Alessandra Lynch

Magnolia

A wedding broke out in the magnolia—
          fever of white gloves, distressed wind.

The bells hung upside down. They’d choked
          on their own tongues.
Hung too, on unspeaking terms

with the air, I acknowledged the impasse—
          I wore a dress of paralysis.

Then all her little white dresses lifted as one—
          as though on signal—a four year old

                    girl tilting up her own dress
                              in the living room, opening up
                    like an umbrella to her mother’s

                    lover, her face, god I can’t even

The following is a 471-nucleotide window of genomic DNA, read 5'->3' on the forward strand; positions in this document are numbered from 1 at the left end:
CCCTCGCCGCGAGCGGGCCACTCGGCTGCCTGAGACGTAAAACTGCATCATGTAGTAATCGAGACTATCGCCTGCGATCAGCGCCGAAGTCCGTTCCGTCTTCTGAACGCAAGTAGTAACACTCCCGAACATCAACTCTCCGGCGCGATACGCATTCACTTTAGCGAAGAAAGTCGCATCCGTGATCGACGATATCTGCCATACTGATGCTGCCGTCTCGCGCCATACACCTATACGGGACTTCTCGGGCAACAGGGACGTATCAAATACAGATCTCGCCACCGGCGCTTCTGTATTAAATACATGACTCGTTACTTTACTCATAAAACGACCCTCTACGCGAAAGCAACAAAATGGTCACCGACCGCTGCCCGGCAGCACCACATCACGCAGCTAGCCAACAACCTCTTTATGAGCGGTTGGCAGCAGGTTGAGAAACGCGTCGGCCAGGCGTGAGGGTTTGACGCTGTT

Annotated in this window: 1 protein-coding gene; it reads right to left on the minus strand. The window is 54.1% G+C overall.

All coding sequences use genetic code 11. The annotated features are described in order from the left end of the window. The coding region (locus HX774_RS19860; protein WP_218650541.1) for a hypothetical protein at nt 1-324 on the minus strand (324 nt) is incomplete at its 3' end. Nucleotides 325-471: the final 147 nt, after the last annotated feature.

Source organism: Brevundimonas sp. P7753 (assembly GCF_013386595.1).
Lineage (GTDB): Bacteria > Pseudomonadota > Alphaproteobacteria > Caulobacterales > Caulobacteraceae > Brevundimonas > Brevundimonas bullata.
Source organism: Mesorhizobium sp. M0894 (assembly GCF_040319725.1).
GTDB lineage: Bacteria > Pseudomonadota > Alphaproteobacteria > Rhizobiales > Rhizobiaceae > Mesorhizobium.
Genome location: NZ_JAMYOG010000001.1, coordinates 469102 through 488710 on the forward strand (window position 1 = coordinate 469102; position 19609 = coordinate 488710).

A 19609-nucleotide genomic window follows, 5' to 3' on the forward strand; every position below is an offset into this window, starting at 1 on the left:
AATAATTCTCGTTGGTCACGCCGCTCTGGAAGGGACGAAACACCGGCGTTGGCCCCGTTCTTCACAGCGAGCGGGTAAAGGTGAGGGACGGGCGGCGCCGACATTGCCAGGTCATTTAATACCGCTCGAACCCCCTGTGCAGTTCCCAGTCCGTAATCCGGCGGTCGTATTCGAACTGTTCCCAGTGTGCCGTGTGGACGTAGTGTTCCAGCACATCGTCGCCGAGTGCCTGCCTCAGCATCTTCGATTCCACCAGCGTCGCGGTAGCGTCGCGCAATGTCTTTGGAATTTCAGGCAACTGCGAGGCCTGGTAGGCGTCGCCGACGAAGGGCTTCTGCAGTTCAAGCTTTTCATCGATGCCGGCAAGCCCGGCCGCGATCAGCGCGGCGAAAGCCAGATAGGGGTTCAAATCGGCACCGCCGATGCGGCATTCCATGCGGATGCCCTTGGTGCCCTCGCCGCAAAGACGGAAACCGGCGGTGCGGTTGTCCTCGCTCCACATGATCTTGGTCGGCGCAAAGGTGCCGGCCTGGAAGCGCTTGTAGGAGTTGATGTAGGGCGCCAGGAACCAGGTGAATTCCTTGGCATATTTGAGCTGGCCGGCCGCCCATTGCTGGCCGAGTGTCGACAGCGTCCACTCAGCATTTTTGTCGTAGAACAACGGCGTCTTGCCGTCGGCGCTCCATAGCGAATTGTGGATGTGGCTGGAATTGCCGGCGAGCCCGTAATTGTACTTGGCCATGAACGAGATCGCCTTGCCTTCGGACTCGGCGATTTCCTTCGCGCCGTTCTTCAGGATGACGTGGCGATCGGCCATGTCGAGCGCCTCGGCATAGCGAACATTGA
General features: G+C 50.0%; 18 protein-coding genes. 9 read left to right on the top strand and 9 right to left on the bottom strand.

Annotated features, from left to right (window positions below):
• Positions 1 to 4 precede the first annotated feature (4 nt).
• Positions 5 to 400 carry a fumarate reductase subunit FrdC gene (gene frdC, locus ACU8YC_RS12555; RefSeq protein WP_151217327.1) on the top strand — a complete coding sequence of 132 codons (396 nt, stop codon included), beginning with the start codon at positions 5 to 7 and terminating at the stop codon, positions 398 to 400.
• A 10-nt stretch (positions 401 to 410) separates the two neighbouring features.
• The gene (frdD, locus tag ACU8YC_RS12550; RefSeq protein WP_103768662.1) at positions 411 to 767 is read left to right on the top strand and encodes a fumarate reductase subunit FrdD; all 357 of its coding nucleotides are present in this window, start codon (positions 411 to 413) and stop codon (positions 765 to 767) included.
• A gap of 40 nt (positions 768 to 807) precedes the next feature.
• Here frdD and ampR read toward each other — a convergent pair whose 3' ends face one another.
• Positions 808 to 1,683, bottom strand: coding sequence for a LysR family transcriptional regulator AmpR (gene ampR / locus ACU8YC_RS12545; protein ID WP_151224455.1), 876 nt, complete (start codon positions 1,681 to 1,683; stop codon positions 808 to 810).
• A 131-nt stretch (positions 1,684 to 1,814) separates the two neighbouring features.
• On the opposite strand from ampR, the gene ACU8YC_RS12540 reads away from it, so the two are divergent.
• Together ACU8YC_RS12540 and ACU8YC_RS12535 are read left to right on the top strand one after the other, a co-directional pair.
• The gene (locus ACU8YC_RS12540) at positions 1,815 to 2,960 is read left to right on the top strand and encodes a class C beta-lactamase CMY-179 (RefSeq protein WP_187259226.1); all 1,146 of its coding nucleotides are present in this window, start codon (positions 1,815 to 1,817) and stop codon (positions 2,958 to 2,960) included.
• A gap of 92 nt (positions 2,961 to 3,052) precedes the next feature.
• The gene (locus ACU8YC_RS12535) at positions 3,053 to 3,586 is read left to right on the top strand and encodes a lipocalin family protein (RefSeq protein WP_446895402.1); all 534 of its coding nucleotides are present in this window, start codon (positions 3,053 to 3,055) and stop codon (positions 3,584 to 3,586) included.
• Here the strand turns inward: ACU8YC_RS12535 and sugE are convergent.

imagine it, sweet and cold,
                    methodical, desperate, trying

                    to woo him—.

                              Maybe I don’t want

a voice at all. All this mouthing in the magnolia—
          thin cries—too delicate to tend. I think

of a sea and its glistening foams and cascades
          hundreds of miles off and its whales’ limbic
thudding through water,

          their intelligent eyes bright with salt.

Rushed wind . . .
          White rushing petals . . .
                              the ransacked air.

Alessandra Lynch is the author of Sails the Wind Left Behind and It was a terrible cloud at twilight. She lives near an Indianapolisian canal and teaches in Butler University’s MFA program.

(Read Callie Siskel’s introduction to this poem in out Contributors’ Marginalia blog series)